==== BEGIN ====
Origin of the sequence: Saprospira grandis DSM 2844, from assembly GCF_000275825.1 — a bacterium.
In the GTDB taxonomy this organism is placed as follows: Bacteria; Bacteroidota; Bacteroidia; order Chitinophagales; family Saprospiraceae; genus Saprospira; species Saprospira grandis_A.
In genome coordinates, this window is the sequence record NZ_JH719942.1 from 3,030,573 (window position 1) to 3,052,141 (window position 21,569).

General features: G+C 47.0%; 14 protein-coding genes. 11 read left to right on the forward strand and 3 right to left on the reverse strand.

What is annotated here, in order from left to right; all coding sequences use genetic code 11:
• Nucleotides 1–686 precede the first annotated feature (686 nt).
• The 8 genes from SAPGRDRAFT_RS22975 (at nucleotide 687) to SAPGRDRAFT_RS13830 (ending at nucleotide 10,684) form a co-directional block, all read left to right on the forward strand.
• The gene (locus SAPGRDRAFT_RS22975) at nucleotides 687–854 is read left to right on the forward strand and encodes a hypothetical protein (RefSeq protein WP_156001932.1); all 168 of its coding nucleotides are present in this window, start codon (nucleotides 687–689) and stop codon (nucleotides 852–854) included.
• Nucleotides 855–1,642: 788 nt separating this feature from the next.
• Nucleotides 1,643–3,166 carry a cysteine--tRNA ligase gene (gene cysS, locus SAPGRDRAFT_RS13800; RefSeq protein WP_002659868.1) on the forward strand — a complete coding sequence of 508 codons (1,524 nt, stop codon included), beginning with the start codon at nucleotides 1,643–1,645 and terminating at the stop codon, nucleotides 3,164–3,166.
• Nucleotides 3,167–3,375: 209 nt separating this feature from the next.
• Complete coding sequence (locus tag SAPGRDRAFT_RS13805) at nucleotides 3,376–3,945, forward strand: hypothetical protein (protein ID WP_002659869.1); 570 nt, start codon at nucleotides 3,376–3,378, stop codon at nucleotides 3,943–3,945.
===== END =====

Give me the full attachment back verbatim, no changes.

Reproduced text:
Origin of the sequence: Saprospira grandis DSM 2844, from assembly GCF_000275825.1 — a bacterium.
In the GTDB taxonomy this organism is placed as follows: Bacteria; Bacteroidota; Bacteroidia; order Chitinophagales; family Saprospiraceae; genus Saprospira; species Saprospira grandis_A.
In genome coordinates, this window is the sequence record NZ_JH719942.1 from 3,030,573 (window position 1) to 3,052,141 (window position 21,569).

General features: G+C 47.0%; 14 protein-coding genes. 11 read left to right on the forward strand and 3 right to left on the reverse strand.

What is annotated here, in order from left to right; all coding sequences use genetic code 11:
• Nucleotides 1–686 precede the first annotated feature (686 nt).
• The 8 genes from SAPGRDRAFT_RS22975 (at nucleotide 687) to SAPGRDRAFT_RS13830 (ending at nucleotide 10,684) form a co-directional block, all read left to right on the forward strand.
• The gene (locus SAPGRDRAFT_RS22975) at nucleotides 687–854 is read left to right on the forward strand and encodes a hypothetical protein (RefSeq protein WP_156001932.1); all 168 of its coding nucleotides are present in this window, start codon (nucleotides 687–689) and stop codon (nucleotides 852–854) included.
• Nucleotides 855–1,642: 788 nt separating this feature from the next.
• Nucleotides 1,643–3,166 carry a cysteine--tRNA ligase gene (gene cysS, locus SAPGRDRAFT_RS13800; RefSeq protein WP_002659868.1) on the forward strand — a complete coding sequence of 508 codons (1,524 nt, stop codon included), beginning with the start codon at nucleotides 1,643–1,645 and terminating at the stop codon, nucleotides 3,164–3,166.
• Nucleotides 3,167–3,375: 209 nt separating this feature from the next.
• Complete coding sequence (locus tag SAPGRDRAFT_RS13805) at nucleotides 3,376–3,945, forward strand: hypothetical protein (protein ID WP_002659869.1); 570 nt, start codon at nucleotides 3,376–3,378, stop codon at nucleotides 3,943–3,945.